West Springfield Students Celebrate Jordan Trunfio's Life

At Friday fundraiser, students dressed in white and played games to honor senior, who died Thursday after battling brain cancer. They've raised $11,000 — and plan to continue.

West Springfield High School senior Jordan Trunfio loved a lot of things. He loved football, movies, his family and his friends — but maybe even more than that, he loved to make people laugh.

“He was always cracking jokes, even at his worst,” senior Corey Marky said of his classmate.

Trunfio’s sense of humor, warm personality and his smile are just a handful of things his classmates and teachers say they will miss most about their beloved fellow Spartan.

“Jordan loved jokes and he was a gifted athlete, definitely a loving soul compassionate and graceful,” said Brendan Campbell, a physical education teacher at WSHS. 

Trunfio, 18, died Thursday after a year-long battle with brain cancer. On Friday, hundreds of students from WSHS and the West Springfield community came together in the school gym for a fundraiser in Trunfio’s honor.

  • Read: West Springfield High Senior Jordan Trunfio Dies After Battle with Cancer

“This isn't just a fundraiser; it's a celebration. It's a celebration of Jordan's life,” Campbell said

The fundraiser was just one in an ongoing series of events organized since last year by some of Trunfio’s closest friends and the WSHS Class of 2013. Shortly after he was diagnosed, the seniors chose to dedicate their senior class service project to raising funds to help Trunfio’s family cover his medical costs. According to WSHS Assistant Principal Becky Brandt, the students have raised more than $11,000 over the last year. 

For two hours on Friday, students watched their classmates face off in a basketball game against the South County Secondary School Stallions. In order to enter raffle contests, students were asked to donate at the door for a raffle ticket. There was a dunk contest and 3-point shootout contests for gift cards to local restaurants and raffle prizes. Baked goods were also sold in the lobby with all proceeds going to Trunfio’s family.

Gone, But Never Forgotten

There were a few somber moments shared among a sea of white shirts and painted faces and legs adorned with Trunfio’s football jersey number 58, but mostly, there was joy. Instead of tears, Trunfio’s friends and classmates chose to honor his memory with smiles, laughter and school spirit.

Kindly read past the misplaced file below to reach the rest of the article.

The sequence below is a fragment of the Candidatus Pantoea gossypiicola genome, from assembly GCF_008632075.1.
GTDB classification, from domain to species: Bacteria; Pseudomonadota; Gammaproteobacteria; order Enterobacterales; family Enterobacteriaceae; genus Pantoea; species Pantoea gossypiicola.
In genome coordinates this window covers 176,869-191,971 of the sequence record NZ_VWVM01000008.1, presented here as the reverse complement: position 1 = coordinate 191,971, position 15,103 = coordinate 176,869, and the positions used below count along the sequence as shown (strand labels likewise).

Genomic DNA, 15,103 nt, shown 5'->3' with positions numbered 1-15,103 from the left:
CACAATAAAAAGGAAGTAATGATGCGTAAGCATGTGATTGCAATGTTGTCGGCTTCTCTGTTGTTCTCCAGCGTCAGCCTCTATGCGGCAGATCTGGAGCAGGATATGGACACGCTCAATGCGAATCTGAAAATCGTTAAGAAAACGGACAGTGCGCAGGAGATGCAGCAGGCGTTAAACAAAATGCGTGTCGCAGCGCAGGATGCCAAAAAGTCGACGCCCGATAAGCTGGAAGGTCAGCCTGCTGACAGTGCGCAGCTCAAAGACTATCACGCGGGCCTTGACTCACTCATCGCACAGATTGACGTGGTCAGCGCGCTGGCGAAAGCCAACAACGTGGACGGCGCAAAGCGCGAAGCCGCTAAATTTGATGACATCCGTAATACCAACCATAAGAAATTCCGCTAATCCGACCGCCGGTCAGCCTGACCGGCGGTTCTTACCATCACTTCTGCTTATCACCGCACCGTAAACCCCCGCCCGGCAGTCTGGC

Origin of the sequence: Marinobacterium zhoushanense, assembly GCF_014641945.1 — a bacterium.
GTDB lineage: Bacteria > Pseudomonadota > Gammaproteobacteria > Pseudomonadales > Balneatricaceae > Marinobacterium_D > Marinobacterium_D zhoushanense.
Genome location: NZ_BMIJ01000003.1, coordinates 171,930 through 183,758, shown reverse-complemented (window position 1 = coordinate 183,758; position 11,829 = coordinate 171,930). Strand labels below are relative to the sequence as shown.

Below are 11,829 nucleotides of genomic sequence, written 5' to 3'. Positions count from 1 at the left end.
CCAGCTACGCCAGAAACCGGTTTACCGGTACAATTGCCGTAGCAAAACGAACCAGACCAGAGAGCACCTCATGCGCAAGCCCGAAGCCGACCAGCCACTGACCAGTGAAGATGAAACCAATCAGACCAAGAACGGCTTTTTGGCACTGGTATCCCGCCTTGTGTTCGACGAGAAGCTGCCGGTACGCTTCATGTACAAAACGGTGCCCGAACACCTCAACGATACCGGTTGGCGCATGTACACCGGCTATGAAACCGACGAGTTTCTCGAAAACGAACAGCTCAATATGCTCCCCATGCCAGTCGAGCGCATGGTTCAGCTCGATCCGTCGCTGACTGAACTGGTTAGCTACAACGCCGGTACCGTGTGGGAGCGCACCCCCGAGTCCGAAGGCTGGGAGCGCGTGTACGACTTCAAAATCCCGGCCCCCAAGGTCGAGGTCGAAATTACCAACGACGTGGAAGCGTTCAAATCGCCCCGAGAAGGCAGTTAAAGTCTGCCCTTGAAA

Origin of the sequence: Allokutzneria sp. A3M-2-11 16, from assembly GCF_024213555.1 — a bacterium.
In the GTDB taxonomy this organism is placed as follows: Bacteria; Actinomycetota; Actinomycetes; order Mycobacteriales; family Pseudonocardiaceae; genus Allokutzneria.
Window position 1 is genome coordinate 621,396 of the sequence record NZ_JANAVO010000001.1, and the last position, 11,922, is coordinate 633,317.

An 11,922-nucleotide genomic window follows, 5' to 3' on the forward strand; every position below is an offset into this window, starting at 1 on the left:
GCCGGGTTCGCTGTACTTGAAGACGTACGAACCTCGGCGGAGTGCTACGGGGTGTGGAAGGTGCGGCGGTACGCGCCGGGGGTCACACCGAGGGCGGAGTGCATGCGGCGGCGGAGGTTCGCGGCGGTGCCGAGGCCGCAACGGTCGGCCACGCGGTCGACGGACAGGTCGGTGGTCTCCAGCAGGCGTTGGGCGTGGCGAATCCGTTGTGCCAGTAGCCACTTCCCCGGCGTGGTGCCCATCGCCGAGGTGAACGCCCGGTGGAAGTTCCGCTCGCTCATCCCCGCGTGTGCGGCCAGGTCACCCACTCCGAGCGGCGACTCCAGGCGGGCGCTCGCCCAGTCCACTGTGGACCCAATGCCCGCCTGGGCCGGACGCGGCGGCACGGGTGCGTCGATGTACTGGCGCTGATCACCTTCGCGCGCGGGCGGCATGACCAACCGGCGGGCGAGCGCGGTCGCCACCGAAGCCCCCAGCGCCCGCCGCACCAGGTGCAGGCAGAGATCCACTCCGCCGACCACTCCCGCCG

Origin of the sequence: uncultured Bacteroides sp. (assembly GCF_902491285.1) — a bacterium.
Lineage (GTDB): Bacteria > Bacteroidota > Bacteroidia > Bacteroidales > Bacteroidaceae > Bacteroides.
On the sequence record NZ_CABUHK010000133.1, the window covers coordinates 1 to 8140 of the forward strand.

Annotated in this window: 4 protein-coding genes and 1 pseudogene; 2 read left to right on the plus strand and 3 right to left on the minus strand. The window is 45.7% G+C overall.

“It's an incredible thing to watch the community come together like this to celebrate the life of a fellow student,” said WSHS Principal Mark Greenfelder. “There's a lot more than these kids could be doing on a Friday night, especially on their last night as seniors at the high school, and they decided to be here and support each other. I'm honored to be a part of this night.” 

  • Read: Community Remembers Senior Jordan Trunfio as 'Definition of a Warrior'

Last year, the Spartan football team dedicated their entire season to Trunfio, who began playing for the school his freshman year. He remained an integral part of the team even as he played a less intense role. According to Brandt, Trunfio attended almost every game to support his team.

Just as he supported them, Trunfio’s classmates stood by him all year long.

“Everyone really came together and rallied around Jordan. Everyone forgot about cliques and silly things like that. Jordan was the one thing we all rallied behind. We all really bonded because of him,” senior Sarah Pike said. 

“I’ll always remember his smile,” said Kevin Hauser, a friend and teacher of Trunfio. 

In his final days, Trunfio was surrounded by family and friends. On Monday, he received his diploma and became the first WSHS senior to graduate. WSHS also honored Trunfio by retiring his No. 58 on Thursday. Trunfio was presented with his framed football jersey that same day.

“Jordan was an inspiration to everyone,” said Del. Eileen Filler-Corn (D-41st). “It warms my heart to see so many people come together and show their support for him.”

As the senior class prepares to graduate June 14, many of them said they will walk across that stage with Trunfio in their hearts.

 “These fundraisers began with the students doing whiteouts and it ended with the students doing whiteouts. It’s a good way to end the year, all of the students together,” Campbell said.

Funeral arrangements for Trunfio were not available Friday night. For more on fundraising efforts, visit his EverRibbon funding page.


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